You will not be comfortable while you listen to this.
6.6 / 10
Last year was a great year for experimental electronica. We saw some fantastic albums from Boards of Canada, Forest Swords, The Haxan Cloak, Nicolas Jaar, Tim Hecker, and Oneohtrix Point Never. Unfortunately, in all of this ruckus, some great albums just kind of got lost in the shuffle. Helm’s 2013 EP, Silencer, was one of the best drone-based recordings we heard all year. Helm – London-based producer Luke Younger – is a master at crafting dark, brooding compositions that feel straight out of David Lynch’s darkest moments. So when Silencer’s follow up, The Hollow Organ was just kind of announced out of nowhere, we got pretty excited.
I’ve had a difficult time wrapping my head around The Hollow Organ. I’ve had a hard time putting my thoughts into words. Too often, I find that experimental, ambient, electronic albums are the hardest to talk about in any meaningful way. It’s hard to listen to Tim Hecker’s Virgins or The Haxan Cloak’s Excavation and not just say “yep, it’s good.” We know it’s good, but why it’s good is what’s hard to explain. Silencer was a great EP partly because of the feelings it evoked (i.e., dread, fear, suspense, tension), and partly for how sounds were used to achieve that. On that EP, Helm used a collection of seemingly lo-fi, broken sounds, and repeated them in a variety of slow, cyclical ways; a sound that started as a whirl would get played for so long that it begins to sound like a table saw going through your skull. Helm’s composition were bare, and simple, but they were incredibly effective.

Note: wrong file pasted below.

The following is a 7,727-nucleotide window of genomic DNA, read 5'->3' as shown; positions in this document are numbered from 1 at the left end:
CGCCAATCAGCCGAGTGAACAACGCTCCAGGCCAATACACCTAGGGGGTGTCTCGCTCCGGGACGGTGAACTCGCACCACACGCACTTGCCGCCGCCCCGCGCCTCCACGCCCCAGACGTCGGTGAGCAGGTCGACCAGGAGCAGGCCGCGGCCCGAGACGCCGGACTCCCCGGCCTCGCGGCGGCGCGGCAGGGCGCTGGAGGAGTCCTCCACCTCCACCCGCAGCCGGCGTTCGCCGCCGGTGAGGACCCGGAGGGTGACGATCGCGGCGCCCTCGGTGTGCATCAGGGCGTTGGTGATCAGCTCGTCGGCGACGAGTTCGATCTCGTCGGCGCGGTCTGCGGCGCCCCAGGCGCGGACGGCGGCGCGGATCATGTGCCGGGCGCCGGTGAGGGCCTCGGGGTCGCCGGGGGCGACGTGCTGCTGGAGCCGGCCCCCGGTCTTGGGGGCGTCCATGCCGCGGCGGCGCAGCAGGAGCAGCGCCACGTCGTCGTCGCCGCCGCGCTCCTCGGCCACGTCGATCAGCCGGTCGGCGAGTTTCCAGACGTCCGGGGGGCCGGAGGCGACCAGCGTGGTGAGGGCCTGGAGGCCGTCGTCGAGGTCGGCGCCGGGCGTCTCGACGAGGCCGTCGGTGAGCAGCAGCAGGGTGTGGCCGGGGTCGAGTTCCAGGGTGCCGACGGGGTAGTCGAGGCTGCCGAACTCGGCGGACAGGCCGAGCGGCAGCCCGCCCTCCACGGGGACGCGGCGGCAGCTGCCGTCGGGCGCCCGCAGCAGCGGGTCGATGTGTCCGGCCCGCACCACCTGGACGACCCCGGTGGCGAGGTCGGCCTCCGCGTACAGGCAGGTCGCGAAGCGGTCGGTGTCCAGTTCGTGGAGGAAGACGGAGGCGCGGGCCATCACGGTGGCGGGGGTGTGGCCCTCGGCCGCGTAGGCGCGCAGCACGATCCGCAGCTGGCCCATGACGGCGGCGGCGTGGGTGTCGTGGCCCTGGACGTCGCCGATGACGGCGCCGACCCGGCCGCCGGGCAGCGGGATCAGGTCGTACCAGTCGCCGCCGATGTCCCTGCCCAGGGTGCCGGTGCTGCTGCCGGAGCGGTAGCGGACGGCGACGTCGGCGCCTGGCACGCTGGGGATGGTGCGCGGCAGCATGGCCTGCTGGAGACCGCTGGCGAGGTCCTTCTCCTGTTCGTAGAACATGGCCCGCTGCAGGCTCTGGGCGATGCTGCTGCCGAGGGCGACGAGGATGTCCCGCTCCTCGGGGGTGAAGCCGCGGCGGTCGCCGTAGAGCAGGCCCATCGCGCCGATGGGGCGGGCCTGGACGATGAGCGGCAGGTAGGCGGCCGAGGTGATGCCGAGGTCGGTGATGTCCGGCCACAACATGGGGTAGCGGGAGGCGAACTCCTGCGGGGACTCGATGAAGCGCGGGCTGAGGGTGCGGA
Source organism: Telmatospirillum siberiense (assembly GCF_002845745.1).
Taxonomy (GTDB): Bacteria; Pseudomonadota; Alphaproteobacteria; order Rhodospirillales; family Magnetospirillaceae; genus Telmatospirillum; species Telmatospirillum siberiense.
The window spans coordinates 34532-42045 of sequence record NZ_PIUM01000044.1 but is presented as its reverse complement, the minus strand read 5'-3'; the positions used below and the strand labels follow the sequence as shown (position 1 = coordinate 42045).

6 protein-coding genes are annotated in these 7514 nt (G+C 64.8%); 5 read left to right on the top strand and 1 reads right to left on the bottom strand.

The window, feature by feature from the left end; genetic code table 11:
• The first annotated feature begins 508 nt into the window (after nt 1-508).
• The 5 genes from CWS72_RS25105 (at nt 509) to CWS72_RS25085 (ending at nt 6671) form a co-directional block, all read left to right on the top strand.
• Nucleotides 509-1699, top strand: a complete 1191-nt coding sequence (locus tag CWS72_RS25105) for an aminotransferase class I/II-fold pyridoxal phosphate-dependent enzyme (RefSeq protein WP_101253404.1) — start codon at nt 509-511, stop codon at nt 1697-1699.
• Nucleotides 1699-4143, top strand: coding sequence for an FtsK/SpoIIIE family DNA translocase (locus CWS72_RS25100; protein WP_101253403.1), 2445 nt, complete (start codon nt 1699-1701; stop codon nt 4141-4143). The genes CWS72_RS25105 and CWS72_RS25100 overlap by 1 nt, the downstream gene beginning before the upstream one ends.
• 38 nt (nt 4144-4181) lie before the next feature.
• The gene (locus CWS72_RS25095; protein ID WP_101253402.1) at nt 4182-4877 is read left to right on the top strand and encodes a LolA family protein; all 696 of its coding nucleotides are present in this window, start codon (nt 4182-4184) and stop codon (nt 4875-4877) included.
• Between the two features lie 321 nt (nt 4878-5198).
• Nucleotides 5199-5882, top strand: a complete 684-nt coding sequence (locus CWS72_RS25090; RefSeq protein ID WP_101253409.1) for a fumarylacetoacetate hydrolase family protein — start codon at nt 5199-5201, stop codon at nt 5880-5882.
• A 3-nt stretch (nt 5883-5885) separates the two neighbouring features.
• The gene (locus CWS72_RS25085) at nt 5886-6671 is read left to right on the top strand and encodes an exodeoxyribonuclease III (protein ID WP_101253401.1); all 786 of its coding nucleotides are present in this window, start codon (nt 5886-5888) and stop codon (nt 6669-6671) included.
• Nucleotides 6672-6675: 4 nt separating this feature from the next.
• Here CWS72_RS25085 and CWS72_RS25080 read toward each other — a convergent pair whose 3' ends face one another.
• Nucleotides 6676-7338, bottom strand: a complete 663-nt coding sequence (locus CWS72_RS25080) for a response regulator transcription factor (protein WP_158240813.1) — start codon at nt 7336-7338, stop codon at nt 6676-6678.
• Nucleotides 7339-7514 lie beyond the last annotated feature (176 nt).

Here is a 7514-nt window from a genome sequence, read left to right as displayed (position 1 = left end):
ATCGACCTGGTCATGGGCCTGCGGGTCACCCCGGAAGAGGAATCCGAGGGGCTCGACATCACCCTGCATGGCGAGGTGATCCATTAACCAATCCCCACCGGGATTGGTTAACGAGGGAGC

On The Hollow Organ, Luke Younger brings back the same palette of sounds: a creaking deck, sharp feedback, metal on metal echoing at a distance, etc… But this time around, he arranges them differently. This EP is a bit more fractured than the last, and Helm seems content to try to change sounds up instead of letting them play out naturally like in Silencer. Unfortunately, this kind of takes away a lot of what I liked about that EP, and what we have left is a lot of scary, spooky sounds that feel incidental. In fact, many moments of The Hollow Organ feel as if they are meant to be scoring something, like there is an accompaniment that we just don’t have access to.
There are a few moments of clarity on The Hollow Organ that are worth mentioning. The feedback of “Spiteful Jester” recaptures a lot of what Silencer so interesting. Feedback screams in and out while a percussive noise batters around the musical landscape. In the very final moment of the track, it all comes to a screeching stop, and that resulting silence is soul-sucking in how empty it is. The final, and titular, track on the EP serves as another highlight. It’s the longest composition here (over 10 minutes), and things feel business-as-usual until about the 8-minute mark, when the organ begins to invade the mix. The organ is almost out-of-place because of how tangible it is, compared to the other sounds here, but its presence on the EP feels completely alien. It appears out of the fog, only to vanish back into it. It’s a haunting stretch, but once that organ fades out, the EP’s over, and you can help but feel like you missed out on something.
You may find yourself lost in The Hollow Organ, but this EP just isn’t as powerful as Helm’s previous release.
“The Hollow Organ”